Was it the original intention to combine them?
No. The Z80 was not even part of the original design. It was added out of necessity to meet a "100% C64 compatible" claim of the original marketing. The C64 offered a CP/M expansion cartridge, which for some reason would not run correctly when inserted into early C128 prototypes. So about 2 months into a 5-...
The Commodore 128 was intended to be a fully-compatible, more professional, upgrade to the popular Commodore 64. The marketing called for addressing the most widely criticized shortcomings of the C64 that made it unsuitable in competing with more "professional"/business-oriented machines like the Apple //e and //c and the IBM clones.
C64 compatibility was ...
The answer depends on the version.
CP/M 2.2 did not support any loadable device drivers. There simply was no provisioning to do that. Originally, the in-built device drivers were limited to storage, console, and serial drivers. The system vendor could extend the BIOS with new devices, but that was fixed during the system build and nothing was loadable on ...
The primary benefit of CP/M was that the applications software was written for the CP/M-80 platform, which made those applications binary compatible across the many computer systems that were compatible with the platform (notwithstanding the fact that some application vendors would create Z80-specific binaries, which naturally were NOT compatible with 8080 ...
Did CPM support custom hardware using device drivers?
Yes, of course, that's what the BIOS was for.
The title is somewhat misleading, as from the question body it seems you're asking about loadable device drivers, where loadable means that drivers were loaded at startup (or later) from separate binaries and linked into the system to offer their services. ...
CPM 2.2, the most widely used and generally the progenitor of MS-DOS, supported only a few predefined devices via its BIOS.
console input and output
a listing device (printer) output
a punch (presumable paper tape) output
a reader (also paper tape) input
various calls to control a mass storage device (floppy disk)
and that was that.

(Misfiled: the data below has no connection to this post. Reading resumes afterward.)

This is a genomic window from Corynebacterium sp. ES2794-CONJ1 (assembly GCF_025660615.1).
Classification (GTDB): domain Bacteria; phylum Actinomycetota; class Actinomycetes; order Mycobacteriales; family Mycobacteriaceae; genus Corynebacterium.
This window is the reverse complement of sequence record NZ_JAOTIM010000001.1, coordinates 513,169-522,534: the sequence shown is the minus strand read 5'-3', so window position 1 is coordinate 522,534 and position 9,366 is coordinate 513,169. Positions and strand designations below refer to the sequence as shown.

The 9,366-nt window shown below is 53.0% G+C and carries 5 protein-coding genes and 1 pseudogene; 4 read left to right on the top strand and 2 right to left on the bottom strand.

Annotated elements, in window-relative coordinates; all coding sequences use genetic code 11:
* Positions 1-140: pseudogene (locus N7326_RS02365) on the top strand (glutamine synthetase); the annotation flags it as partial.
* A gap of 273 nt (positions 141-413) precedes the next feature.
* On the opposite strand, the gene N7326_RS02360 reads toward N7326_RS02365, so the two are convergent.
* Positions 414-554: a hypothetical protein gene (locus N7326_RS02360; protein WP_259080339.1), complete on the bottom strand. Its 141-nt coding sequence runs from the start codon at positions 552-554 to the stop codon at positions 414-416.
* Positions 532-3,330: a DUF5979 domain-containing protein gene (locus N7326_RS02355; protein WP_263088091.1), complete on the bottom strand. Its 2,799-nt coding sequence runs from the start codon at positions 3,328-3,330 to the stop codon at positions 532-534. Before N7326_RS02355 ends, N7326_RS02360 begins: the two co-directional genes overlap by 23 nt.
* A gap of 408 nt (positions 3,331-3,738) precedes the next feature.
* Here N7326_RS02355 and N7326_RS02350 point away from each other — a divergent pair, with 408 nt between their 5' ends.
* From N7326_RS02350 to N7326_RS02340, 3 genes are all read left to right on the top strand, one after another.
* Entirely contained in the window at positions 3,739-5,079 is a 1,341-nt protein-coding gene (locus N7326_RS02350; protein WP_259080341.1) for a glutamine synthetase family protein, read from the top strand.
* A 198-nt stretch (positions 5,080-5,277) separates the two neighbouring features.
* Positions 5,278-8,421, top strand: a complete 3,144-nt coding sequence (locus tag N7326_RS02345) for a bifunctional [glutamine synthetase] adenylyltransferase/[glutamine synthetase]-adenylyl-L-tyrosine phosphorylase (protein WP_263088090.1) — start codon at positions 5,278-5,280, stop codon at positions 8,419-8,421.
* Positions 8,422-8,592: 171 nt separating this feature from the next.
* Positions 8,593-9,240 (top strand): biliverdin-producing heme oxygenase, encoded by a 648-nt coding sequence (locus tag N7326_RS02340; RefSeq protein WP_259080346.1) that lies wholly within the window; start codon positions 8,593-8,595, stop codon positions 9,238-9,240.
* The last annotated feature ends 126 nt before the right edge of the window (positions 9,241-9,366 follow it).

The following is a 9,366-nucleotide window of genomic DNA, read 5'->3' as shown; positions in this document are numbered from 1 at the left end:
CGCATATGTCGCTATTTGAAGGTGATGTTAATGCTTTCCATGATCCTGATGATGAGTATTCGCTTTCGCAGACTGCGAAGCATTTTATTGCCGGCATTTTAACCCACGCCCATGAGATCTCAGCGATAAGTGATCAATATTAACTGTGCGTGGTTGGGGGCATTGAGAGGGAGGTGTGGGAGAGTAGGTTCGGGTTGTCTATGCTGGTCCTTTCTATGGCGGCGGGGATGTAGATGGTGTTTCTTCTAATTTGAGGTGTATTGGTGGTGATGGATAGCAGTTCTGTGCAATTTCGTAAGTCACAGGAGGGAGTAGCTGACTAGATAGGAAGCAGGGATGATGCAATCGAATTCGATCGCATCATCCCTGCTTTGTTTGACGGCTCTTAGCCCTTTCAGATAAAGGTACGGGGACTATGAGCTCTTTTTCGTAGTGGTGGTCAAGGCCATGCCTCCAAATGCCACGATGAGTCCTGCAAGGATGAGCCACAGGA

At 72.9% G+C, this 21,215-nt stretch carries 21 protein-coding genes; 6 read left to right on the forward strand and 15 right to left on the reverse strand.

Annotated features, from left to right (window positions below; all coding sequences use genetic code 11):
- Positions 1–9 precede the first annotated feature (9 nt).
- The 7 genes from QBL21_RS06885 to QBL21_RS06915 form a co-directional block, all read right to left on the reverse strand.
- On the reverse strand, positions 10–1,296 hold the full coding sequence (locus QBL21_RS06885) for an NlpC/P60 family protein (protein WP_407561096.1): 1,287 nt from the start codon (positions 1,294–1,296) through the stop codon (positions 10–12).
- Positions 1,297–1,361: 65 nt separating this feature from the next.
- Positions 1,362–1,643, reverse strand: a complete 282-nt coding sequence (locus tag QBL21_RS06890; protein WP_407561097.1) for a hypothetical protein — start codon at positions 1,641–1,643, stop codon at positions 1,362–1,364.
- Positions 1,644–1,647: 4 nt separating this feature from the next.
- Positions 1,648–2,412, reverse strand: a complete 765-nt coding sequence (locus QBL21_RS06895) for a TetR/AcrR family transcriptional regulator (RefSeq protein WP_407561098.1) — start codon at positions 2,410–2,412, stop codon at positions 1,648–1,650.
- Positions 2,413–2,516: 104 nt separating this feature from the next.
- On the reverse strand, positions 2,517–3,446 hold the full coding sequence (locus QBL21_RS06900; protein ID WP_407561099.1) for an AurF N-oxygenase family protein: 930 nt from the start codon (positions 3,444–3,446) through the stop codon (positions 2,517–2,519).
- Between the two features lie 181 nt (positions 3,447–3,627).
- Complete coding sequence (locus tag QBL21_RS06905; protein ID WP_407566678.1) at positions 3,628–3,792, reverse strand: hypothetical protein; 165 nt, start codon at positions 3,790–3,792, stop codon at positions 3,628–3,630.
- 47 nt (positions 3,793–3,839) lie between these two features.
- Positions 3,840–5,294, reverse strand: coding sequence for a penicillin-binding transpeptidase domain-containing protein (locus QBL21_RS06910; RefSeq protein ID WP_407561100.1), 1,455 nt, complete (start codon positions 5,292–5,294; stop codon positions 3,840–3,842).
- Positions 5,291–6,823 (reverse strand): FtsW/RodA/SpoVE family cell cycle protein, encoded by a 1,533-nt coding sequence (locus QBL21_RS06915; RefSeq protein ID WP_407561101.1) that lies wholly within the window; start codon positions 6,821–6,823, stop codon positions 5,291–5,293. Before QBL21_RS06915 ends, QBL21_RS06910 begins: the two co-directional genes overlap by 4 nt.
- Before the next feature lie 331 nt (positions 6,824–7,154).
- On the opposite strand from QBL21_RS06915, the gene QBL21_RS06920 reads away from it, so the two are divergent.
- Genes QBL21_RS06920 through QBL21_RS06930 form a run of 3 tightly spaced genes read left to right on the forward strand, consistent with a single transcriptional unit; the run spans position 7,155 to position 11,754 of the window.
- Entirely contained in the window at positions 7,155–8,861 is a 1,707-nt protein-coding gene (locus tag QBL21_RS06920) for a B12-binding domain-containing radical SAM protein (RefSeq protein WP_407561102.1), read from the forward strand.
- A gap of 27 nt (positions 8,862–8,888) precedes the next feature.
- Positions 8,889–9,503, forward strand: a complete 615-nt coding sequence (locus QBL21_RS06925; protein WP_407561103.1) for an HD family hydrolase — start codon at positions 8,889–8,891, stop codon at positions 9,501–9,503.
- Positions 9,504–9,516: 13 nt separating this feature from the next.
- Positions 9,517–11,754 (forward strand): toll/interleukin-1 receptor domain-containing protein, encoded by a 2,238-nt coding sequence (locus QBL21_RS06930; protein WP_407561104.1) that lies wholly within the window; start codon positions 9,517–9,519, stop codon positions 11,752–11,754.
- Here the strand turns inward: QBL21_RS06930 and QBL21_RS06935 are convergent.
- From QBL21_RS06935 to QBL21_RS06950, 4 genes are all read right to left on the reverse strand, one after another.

M-BASIC-80 knows the modifier "A" for the SAVE command - So, you should be able to create a readable ASCII file directly on the Kaypro computer by doing
If you don't want to mess with old disks on a modern computer (I recommend you don't even start to look into this), your best bet would be to set up a serial RS-...
The original intention was basically to have the functionality of two separate computers: a 6502-based system running Commodore's OS (with some features added beyond what the Commodore 64 offered, such as 80-column display and more memory) and a Z80-based system running CP/M. (These could not be used at the same time.) This is obviously cheaper than having ...
Was it the original intention to combine them? Or was it intended the way it was launched (two computers, or three in one case and that's it, simly said).
Basically yes. It was a sounding approach to get more revenue from an, at that time already ageing, 8 bit concept without investing much, while running a small risk of failure, as there was no risk of ...
Were these files also OMF, or did they use a different file format?
Short answer: Nope, all the same (with some extensions over the years)
The long story.
Intel originally intended PL/I to be the main language for 8008 and 8080 systems and made their PL/M compiler able to produce absolute code as well as relocatable one.
There where variations for each ...
It wouldn't happen to be the one that the listing starts/ends like this, would it?
10 'EXPANDED APRIL 1977 BY W.A. BURTON
20 'PIRATED JAN. 1978 BY ZOSO
30 DIM G(8,8),S(8,8),K(3,3)
50 GOSUB 5460
6350 IF Q8<0 OR Q8>S THEN GOTO 6340
6370 PRINT E;" UNITS OF ENERGY NOW - TRY AGAIN."
Looks like one of the original authors chimed in on a USENET thread (comp.os.cpm):
I'm Michael Pagels, one of the two authors. We had a great time
writing this game, and it helped pay for grad school. Of course, we
had to change the name of Dungeon Master; something pesky about
copyrights! We never got to Nemesis II, but we did write one of the
Searching for "fastest Z80" finds this discussion. I have overclocked a 20Mhz Z80 with KIO (Z84C90) as the IO device to 33 MHz. Everything is running zero wait state. It can execute the comprehensive instruction test, zexall.com, in CPM under 24 minutes. So is this the fastest plain old Z80? More info here: https://www.retrobrewcomputers.org/doku.php?id=...